Meanwhile, back on the farm …

Meanwhile, back on the farm …

There is a perverse dichotomy playing out in Western Pennsylvania’s agricultural community as the Trump administration’s tariff debate plays out.

Nationwide, farmers would be in line for a federal (taxpayer) bailout of $15 billion to counter retaliatory tariffs from China. That’s on top of a previous $12 billion bailout package. Which, in the Tribune-Review, prompted this response from Joel Rotz, spokesman for the Pennsylvania Farm Bureau:

“We traditionally stand opposed to anything that gets in the way of the free market,” he said.  “There is understanding and empathy for what the president is trying to accomplish. Farmers are trying to be patient, but their patience is wearing thin.”

Well, slap our faces silly with a fresh-cut slab of fatback. Or better yet, conk us on the ol’ noggin with a giant wheel of cheese. After all, these are among the same Pennsylvania farmers accepting state taxpayer handouts to, in one case, build a creamery to make cheese. And it’s no small chunk of public cheese.

Milk consumption has tanked. Prior government “supports” encouraged continued over-production. Over-production perpetuates glut which begets recidivist pleas for “supports.” And as with cheese, as with pork or a farm commodity of your choosing.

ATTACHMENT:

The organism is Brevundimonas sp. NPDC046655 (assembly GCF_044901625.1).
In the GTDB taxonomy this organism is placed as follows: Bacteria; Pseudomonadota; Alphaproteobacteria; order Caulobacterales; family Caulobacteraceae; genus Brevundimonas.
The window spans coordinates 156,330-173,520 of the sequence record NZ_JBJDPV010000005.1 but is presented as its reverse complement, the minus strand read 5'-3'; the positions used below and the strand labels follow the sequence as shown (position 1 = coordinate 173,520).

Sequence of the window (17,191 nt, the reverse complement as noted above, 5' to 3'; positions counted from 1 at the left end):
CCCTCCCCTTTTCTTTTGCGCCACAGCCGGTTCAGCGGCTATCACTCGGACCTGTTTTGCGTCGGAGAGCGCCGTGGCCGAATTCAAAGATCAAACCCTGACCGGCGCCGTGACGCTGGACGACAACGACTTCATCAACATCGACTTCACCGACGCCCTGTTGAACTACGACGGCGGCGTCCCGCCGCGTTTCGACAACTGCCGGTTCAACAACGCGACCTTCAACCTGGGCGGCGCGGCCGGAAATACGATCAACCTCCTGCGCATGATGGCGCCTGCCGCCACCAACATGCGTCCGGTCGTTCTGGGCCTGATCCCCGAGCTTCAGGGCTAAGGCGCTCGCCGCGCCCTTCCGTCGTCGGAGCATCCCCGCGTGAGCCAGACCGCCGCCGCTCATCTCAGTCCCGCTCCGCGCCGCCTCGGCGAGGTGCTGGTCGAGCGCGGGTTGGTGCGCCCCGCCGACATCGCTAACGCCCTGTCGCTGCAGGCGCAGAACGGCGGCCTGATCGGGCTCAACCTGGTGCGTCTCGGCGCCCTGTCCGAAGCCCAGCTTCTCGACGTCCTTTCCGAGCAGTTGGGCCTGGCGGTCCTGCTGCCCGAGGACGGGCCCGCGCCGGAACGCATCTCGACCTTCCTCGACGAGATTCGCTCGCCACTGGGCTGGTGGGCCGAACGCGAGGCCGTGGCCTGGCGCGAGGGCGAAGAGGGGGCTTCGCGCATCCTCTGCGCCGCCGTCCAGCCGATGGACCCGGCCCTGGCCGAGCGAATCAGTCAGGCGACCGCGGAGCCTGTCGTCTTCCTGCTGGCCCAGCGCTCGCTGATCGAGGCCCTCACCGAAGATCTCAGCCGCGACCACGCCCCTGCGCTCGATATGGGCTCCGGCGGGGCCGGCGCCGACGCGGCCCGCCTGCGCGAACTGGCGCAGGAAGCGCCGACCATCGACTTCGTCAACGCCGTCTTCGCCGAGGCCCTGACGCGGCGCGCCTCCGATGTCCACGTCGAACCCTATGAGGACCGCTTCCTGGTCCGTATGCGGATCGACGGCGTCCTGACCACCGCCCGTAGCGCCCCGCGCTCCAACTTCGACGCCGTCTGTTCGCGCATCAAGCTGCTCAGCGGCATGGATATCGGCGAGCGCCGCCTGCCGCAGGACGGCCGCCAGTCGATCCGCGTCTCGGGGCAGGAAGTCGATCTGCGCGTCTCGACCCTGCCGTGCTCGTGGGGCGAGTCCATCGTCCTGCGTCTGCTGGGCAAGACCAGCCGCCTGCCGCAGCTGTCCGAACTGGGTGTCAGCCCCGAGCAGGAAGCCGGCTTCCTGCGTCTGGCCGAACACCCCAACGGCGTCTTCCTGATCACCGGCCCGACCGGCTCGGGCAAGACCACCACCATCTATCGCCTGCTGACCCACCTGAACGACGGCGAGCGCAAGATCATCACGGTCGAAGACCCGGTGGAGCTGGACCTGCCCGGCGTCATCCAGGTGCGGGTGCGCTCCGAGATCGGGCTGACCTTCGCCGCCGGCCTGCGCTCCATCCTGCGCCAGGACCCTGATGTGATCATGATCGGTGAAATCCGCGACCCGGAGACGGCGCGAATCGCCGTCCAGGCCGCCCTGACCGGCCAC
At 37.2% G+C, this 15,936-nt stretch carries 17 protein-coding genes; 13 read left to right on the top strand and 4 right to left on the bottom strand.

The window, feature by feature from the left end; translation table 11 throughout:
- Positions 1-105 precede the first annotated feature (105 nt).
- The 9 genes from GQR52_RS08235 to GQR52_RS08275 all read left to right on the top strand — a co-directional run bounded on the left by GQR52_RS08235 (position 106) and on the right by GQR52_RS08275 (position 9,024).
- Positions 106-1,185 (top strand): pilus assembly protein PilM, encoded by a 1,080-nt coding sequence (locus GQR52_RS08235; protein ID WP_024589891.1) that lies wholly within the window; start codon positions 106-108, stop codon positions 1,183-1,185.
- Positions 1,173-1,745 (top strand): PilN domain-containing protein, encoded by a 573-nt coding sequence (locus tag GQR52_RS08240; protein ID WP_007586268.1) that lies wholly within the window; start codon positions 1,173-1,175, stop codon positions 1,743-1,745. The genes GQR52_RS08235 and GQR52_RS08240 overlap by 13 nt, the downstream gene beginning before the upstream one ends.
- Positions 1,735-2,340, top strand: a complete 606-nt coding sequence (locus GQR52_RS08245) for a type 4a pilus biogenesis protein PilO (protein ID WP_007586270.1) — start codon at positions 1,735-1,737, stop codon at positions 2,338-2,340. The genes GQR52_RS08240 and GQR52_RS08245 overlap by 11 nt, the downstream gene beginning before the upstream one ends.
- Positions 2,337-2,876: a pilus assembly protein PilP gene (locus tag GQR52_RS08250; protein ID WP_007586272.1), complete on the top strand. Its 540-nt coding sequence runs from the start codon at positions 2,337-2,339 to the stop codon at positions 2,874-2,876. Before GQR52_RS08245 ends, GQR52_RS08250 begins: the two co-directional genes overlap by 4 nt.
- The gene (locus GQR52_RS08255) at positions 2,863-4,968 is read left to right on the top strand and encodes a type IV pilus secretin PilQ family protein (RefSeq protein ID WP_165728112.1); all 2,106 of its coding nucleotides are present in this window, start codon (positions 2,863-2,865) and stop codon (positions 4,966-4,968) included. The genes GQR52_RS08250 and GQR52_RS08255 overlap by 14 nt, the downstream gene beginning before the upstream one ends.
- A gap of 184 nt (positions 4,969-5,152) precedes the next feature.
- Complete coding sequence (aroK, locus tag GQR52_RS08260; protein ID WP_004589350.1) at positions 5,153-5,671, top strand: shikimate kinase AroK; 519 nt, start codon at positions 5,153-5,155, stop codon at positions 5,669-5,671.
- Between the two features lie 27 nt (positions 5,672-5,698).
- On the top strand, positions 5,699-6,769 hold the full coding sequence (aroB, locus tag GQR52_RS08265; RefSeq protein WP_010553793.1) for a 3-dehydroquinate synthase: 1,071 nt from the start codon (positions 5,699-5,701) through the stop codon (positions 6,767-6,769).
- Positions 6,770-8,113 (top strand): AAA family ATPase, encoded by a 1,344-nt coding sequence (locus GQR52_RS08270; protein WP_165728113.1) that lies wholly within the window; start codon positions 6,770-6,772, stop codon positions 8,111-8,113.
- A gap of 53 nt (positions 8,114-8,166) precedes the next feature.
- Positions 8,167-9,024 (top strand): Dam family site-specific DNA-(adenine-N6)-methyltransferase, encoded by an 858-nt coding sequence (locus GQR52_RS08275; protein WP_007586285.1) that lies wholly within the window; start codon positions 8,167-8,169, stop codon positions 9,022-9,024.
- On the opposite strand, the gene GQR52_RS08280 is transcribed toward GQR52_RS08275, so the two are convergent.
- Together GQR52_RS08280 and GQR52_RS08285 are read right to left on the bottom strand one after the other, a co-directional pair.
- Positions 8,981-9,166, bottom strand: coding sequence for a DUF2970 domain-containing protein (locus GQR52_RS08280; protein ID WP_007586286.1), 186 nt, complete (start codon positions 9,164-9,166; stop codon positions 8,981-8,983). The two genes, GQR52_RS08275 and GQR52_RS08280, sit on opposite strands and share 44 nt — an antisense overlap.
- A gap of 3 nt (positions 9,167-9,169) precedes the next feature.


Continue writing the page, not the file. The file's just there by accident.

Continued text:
Detect a vicious cycle here?

It’s not the taxpayers’ responsibility to bail out this kind of nonsense. The milk market is drying up? Want to make cheese instead? Go for it! But that risk, and that capital investment, should not be borne by tax dollars.

Refreshingly, the Trib found one local farmer who appears to understand the issue — Hempfield produce farmer Joel Milowicki. He told the Trib that depressed prices can’t be blamed only on the impact of tariffs; they’re also the result of overproduction and oversupply.

“The American farmer is his own worst enemy, because they’re always trying to produce more,” he said. “When they over-produce … it’s really hard to keep the price up.”

And Bingo was his name, oh… .

Colin McNickle is communications and marketing director at the Allegheny Institute for Public Policy (